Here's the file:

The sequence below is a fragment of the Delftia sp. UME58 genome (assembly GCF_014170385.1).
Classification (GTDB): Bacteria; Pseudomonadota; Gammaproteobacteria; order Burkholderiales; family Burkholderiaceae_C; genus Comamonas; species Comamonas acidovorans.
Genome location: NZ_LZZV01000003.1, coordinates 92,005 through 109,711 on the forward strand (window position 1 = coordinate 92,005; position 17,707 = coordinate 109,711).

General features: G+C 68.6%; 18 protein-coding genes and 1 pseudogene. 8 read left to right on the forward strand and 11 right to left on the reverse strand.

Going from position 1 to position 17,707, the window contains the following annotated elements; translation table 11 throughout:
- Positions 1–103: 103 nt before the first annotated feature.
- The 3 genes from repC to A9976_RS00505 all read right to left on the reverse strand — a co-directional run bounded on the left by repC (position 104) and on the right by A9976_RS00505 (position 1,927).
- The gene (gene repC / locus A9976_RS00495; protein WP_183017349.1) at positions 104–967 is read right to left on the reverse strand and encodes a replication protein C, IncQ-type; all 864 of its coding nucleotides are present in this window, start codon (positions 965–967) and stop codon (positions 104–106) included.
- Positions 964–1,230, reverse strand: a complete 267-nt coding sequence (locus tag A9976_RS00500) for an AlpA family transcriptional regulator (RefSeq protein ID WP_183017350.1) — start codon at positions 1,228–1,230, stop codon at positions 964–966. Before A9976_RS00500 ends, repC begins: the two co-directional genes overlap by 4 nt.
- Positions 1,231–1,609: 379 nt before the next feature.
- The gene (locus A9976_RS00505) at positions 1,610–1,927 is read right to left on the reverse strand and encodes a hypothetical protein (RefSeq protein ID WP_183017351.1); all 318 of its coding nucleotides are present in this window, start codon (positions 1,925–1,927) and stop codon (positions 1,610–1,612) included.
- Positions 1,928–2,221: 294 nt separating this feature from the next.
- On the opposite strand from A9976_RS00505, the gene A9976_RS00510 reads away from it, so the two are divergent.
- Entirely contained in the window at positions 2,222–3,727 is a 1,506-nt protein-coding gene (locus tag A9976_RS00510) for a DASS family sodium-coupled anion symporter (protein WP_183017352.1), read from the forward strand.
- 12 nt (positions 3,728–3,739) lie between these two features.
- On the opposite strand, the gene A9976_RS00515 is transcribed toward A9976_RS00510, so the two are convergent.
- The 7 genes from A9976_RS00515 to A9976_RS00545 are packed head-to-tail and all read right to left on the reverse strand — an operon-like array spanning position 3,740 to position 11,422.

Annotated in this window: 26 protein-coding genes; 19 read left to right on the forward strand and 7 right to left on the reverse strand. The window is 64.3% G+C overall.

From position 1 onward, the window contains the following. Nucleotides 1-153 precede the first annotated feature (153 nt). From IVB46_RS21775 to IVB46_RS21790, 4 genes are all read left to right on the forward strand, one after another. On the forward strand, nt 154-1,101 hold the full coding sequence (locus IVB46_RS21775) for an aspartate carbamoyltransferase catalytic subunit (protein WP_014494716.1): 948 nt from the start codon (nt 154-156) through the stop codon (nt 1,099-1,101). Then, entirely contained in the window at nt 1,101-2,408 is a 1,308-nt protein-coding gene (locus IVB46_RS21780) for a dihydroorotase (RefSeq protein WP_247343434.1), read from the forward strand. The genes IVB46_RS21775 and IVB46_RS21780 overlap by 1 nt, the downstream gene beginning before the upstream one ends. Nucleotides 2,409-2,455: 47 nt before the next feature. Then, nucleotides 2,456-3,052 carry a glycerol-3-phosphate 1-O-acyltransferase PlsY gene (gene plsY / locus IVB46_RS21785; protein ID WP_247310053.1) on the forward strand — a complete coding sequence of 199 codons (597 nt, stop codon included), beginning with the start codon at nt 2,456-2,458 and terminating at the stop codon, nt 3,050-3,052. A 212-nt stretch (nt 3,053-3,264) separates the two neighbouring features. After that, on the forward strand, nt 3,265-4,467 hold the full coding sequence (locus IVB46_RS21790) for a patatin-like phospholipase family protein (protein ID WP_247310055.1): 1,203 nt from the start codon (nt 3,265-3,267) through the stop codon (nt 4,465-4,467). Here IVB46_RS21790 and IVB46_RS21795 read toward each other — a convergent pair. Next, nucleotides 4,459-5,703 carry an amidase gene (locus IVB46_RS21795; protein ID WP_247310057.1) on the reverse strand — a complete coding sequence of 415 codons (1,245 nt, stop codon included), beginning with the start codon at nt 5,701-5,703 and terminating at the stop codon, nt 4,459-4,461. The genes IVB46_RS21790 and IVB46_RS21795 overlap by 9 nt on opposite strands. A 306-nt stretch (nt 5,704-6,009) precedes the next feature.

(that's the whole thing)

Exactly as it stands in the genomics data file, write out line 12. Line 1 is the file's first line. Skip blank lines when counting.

- Positions 1,928–2,221: 294 nt separating this feature from the next.